‘Early signs point to PH exceeding 2023 GDP goal’
DAVOS, SWITZERLAND— President Marcos has set a higher fighting target of 7-percent economic growth for the Philippines despite all the global headwinds this year as his chief private sector adviser expressed optimism that, under the current administration, the country could be be the “next big thing” in Asia.
During the country strategy dialogue hosted by the World Economic Forum (WEF) on Tuesday, Marcos said “the picture is slightly different” for the Philippines amid a specter of a global recession this year.
“We project our economy to grow by around 7 percent in 2023. Our actual projection is 6.5 but there are signs that we might be able to surpass that,” he said during the second day of the annual conference in this alpine ski resort town.
The International Monetary Fund is expecting global economic growth to soften to 2.7 percent this year from 3.2 percent last year and 6 percent in 2021.
The President said the country’s strong macroeconomic fundamentals, fiscal discipline, structural reforms and liberalization of key sectors instituted over the years have enabled it to “withstand the negative shocks caused by the pandemic and succeeding economic downturns and map a route toward a strong recovery.”
This was as he pitched to the global audience investment opportunities in the country such as in renewable energy, agro-processing, transportation, infrastructure development and several public-private partnerships in the pipeline, among others.
Private sector optimism
Sabin Aboitiz—lead convenor of President Marcos’ Private Sector Advisory Council, and one of the seven business tycoons who joined the powerhouse Philippine delegation to the WEF—cited the president’s commitment to pursue even the difficult structural reforms that would benefit the country for the long term.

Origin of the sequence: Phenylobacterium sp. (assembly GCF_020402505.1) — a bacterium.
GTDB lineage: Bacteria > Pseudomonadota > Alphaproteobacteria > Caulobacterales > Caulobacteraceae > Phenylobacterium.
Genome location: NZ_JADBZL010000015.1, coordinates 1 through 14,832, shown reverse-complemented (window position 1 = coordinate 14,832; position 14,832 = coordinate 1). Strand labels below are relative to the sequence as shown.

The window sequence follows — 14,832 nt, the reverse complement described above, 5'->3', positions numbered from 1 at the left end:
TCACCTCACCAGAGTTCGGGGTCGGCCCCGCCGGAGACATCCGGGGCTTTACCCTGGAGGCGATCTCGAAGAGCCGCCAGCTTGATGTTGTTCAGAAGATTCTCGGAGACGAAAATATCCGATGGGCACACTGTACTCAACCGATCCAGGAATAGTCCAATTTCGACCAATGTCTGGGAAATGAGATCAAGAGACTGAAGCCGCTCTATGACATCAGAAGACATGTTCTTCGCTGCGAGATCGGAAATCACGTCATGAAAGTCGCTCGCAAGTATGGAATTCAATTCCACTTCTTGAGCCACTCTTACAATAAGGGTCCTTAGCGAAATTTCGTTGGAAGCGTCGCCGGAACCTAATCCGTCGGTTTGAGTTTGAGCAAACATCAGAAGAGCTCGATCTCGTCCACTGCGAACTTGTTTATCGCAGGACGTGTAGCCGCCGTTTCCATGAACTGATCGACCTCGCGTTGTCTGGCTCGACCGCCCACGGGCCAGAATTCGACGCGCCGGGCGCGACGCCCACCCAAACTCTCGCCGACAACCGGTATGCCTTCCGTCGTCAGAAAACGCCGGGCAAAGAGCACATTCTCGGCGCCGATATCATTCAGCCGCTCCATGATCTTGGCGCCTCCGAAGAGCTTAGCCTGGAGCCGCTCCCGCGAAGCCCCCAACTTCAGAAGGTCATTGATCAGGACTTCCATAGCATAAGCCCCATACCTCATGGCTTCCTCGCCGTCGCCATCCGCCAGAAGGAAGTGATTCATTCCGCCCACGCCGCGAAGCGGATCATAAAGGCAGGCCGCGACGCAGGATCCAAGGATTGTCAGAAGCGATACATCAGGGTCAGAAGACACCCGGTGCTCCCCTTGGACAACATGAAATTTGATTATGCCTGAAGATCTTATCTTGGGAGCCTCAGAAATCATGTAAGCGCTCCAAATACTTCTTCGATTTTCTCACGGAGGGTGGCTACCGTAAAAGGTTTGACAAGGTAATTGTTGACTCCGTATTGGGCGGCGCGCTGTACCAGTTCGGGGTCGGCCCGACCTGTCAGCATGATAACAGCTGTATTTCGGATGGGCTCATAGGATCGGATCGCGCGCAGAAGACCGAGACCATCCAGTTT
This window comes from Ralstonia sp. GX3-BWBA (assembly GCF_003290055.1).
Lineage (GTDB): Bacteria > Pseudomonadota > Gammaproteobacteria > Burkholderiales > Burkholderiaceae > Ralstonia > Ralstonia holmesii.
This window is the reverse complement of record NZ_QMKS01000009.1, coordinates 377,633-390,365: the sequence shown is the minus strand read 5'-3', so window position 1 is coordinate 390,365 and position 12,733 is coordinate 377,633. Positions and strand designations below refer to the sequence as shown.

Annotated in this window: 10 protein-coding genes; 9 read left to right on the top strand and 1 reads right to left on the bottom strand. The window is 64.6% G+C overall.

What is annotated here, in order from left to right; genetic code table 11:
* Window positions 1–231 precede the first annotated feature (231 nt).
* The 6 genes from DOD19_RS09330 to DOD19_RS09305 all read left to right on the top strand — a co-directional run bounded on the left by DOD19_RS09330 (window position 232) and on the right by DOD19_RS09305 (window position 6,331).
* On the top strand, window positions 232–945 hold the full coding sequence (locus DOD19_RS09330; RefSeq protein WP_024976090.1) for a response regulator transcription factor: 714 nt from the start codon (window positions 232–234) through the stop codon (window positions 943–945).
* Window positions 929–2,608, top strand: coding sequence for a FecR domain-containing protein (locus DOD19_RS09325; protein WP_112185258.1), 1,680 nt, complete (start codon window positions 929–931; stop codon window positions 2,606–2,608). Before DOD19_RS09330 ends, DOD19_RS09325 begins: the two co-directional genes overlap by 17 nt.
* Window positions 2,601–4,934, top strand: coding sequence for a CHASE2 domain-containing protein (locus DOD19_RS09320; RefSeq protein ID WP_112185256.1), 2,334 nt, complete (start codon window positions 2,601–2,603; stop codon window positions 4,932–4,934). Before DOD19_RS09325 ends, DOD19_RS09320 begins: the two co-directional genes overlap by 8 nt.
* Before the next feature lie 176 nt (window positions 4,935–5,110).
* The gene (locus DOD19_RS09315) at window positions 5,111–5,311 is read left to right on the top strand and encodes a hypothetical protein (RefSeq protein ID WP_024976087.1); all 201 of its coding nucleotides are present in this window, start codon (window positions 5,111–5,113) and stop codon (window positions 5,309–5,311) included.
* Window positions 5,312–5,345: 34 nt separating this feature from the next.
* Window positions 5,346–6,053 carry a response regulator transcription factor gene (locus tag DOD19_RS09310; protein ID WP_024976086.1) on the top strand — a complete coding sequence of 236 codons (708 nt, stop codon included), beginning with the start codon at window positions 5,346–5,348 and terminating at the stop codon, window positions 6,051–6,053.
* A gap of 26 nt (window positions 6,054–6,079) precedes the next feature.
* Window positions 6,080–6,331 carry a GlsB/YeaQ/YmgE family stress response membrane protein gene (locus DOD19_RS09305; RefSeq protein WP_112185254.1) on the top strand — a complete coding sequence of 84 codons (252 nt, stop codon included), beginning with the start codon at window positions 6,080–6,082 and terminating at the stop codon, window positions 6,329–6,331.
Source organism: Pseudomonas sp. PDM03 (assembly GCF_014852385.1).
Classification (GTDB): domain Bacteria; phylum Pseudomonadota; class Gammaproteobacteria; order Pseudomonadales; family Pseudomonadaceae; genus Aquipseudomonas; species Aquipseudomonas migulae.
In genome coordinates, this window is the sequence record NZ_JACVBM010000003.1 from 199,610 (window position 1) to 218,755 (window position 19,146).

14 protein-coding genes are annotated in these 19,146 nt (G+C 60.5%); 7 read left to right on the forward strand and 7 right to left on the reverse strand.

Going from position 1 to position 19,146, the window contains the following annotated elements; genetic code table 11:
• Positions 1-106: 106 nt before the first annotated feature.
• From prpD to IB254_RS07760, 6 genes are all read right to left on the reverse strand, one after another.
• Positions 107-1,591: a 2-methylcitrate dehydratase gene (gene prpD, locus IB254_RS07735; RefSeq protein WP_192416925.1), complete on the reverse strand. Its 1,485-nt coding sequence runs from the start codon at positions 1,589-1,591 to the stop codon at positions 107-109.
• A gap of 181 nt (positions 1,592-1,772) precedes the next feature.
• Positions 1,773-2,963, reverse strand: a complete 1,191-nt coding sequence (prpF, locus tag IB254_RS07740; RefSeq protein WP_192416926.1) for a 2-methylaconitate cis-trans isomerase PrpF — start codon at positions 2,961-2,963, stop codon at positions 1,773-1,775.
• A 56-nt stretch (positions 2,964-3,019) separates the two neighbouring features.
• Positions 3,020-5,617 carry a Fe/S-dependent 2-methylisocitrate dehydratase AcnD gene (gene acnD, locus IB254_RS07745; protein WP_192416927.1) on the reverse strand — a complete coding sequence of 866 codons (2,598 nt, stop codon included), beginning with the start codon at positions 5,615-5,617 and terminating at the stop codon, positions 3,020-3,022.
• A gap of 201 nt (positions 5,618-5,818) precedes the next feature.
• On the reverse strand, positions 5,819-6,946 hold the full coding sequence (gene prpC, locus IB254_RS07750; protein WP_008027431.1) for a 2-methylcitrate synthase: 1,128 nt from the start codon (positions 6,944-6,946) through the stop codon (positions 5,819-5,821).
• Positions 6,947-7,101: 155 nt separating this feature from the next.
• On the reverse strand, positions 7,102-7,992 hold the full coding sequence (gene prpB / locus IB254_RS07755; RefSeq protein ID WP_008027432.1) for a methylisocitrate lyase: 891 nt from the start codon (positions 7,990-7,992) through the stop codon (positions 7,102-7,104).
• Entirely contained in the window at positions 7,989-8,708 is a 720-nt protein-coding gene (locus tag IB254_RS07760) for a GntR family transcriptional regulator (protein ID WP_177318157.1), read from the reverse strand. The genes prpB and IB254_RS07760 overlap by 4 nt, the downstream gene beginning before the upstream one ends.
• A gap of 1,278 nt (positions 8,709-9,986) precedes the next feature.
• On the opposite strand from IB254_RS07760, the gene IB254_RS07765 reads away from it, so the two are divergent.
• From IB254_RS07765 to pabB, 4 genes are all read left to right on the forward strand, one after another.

Aboitiz, who has been friends with Marcos for decades, said the president’s strong faith in working with the private sector could help the country raise the large amount of money needed to build crucial infrastructure like roads, seaports and airports and revitalize the agriculture sector.
As such, he said corporate Philippines could partner with the best in the world to solve the country’s problems—“not band-aid [solutions] but to structurally change so that it works for the generations to come and not just, you know, for three months or one year.”
“I think Philippines is really gonna be the next big thing in Asia. We are very excited to work with the government today because we see that they really appreciate the private sector,” he said.
“For example, you know, the government cannot do digitalization alone. It needs the private sector, you know, from the talent and the knowledge that we gain from all over the world which is changing so fast,” he said.
The President noted the government’s intensified measures to help improve local food production and help the farm and fisheries sector to strengthen and quickly recover from the deterioration of the agricultural value chain.
Subscribe to INQUIRER PLUS to get access to The Philippine Daily Inquirer & other 70+ titles, share up to 5 gadgets, listen to the news, download as early as 4am & share articles on social media. Call 896 6000.